Jesse Harder, Agricultural Economics and Management – Master’s programme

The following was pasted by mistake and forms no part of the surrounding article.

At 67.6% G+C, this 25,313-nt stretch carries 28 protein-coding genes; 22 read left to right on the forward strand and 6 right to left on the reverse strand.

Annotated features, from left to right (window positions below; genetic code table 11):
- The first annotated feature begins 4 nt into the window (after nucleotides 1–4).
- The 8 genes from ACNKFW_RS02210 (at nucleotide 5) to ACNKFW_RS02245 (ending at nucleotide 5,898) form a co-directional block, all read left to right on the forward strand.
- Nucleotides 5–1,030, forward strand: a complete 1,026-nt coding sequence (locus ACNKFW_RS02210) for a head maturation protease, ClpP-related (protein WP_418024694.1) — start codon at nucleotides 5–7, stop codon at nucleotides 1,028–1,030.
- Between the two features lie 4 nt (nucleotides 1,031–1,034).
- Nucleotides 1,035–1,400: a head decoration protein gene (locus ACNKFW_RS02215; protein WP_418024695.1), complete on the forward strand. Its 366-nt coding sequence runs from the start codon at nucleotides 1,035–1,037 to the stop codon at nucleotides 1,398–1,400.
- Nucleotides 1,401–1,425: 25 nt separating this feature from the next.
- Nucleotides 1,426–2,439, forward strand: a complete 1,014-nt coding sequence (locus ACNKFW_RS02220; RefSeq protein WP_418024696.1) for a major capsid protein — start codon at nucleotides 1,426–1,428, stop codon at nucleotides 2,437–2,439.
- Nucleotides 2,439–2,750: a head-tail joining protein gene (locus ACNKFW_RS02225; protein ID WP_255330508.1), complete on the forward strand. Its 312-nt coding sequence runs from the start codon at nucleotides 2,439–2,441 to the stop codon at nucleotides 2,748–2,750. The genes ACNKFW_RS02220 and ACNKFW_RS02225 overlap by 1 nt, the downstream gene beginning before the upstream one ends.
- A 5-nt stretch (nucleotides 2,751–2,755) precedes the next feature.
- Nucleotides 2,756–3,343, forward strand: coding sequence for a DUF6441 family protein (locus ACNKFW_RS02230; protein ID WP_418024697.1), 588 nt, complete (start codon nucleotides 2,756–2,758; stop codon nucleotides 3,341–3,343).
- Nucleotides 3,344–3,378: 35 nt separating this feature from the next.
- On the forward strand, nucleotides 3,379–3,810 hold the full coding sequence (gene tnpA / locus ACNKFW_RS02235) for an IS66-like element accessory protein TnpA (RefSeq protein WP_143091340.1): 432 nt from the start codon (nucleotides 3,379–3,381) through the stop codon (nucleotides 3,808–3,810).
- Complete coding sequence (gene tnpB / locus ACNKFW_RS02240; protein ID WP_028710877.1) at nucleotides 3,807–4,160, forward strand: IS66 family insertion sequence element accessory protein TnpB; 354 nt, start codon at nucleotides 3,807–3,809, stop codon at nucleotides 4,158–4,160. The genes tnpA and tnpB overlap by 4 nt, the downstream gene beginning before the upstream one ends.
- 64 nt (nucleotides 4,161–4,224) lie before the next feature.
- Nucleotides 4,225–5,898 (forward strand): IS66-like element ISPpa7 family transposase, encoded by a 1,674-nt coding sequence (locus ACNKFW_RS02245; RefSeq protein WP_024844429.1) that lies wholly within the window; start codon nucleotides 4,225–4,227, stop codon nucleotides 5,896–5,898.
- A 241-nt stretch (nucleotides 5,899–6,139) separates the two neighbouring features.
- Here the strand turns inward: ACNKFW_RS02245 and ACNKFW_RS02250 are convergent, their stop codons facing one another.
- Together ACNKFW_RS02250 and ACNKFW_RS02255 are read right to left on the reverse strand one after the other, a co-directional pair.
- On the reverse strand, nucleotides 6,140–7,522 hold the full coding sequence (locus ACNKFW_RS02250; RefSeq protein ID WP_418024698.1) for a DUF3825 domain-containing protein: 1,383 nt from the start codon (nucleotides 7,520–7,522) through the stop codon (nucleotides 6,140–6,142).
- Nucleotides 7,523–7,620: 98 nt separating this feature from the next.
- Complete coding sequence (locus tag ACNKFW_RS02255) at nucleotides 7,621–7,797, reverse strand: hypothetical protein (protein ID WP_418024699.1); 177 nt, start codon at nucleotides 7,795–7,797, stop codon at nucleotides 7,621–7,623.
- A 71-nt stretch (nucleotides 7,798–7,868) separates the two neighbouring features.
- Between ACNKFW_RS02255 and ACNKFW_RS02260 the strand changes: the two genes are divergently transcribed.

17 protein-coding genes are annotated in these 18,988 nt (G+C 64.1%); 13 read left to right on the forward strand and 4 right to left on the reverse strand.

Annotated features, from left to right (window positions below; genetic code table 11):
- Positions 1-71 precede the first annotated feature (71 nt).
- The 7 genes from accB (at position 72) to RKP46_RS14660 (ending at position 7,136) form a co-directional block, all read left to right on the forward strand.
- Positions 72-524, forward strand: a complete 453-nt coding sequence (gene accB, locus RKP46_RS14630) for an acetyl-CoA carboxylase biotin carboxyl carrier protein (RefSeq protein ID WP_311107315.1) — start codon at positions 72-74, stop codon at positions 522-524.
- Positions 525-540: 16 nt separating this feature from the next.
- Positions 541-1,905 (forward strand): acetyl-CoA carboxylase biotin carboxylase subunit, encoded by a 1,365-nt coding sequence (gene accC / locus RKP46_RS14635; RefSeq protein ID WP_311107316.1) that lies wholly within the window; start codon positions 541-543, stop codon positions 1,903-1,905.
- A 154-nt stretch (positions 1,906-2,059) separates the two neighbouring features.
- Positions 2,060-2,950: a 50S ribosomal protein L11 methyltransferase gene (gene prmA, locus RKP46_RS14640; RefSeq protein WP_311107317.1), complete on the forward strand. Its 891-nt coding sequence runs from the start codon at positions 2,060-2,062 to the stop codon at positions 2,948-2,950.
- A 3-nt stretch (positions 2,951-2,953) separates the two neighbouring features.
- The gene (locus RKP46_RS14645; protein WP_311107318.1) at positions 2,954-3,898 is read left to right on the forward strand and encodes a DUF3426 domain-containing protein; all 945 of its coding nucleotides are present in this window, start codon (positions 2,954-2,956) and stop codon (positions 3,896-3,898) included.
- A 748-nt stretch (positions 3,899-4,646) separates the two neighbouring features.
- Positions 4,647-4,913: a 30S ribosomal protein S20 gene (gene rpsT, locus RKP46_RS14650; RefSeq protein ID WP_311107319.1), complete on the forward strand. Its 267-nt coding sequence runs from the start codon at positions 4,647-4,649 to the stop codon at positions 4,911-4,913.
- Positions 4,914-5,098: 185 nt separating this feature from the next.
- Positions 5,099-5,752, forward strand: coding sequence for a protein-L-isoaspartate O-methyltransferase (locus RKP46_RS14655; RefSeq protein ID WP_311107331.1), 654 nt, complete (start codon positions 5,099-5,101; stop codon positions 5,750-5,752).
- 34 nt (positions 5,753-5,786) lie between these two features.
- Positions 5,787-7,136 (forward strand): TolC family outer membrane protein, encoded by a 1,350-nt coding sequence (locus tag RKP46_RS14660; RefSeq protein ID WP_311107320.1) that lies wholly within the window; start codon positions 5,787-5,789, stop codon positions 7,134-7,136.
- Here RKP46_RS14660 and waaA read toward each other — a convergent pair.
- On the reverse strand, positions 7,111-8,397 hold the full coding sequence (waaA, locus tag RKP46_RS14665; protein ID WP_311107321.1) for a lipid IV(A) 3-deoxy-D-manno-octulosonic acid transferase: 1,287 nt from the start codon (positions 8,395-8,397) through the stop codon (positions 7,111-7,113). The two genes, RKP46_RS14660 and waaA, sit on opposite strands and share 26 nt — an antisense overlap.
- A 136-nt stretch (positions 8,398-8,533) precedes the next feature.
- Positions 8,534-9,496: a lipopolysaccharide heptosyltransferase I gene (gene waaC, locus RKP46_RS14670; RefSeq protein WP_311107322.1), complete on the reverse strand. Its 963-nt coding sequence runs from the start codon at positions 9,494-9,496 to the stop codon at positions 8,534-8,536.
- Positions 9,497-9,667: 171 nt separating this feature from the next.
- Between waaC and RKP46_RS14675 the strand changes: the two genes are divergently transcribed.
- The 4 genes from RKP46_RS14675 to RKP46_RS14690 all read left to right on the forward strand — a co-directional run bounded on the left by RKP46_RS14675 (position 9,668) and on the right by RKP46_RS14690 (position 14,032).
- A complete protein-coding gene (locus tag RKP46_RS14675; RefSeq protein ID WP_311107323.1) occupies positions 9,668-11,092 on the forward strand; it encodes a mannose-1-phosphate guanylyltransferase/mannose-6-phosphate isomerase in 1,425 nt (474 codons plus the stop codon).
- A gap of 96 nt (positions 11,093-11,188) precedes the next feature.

The agricultural sector has been hit hard by the recent market shock, largely due to the Russian-Ukrainian war that began in February 2022. A staggering 182% increase in the price of urea (April 2021 - April 2022) and a 150% hike in potassium chloride within just three months early in 2022 illustrates the profound impact of these market shifts on farms. This research examines how farms are managing to "survive" in this challenging environment. It examines the impact of the market shock on the farms, farmers' coping strategies and the motivations behind their decisions, and their adaptation plans. This paper focuses on a complex interplay of key concepts: organizational resilience, risk management, and decision making. 4 German and 1 Polish conventional crop farmer were interviewed to shed light on their experiences and strategies. These farms were particularly affected by price volatility, scarcity and unavailability of input goods, and rising machinery prices. To navigate these challenges, farmers employed strategies aimed primarily at “securing production”, while other strategies aimed at cushioning price volatility. These include stockpiling machinery and essential inputs such as plant protection chemicals, diesel, and fertilizers; employing distributed buying and selling strategies ("salami-tactics"); counter-hedging inputs and outputs directly; and enhancing market transparency, for example by contacting multiple agricultural traders. Farmers' planned adaptations include expanding their storage capacity for input resources, using more "salami-tactics," and increasing the use of organic fertilizer. By examining farmers' responses to the market shock, the study enriches the discourse on organizational resilience and risk management.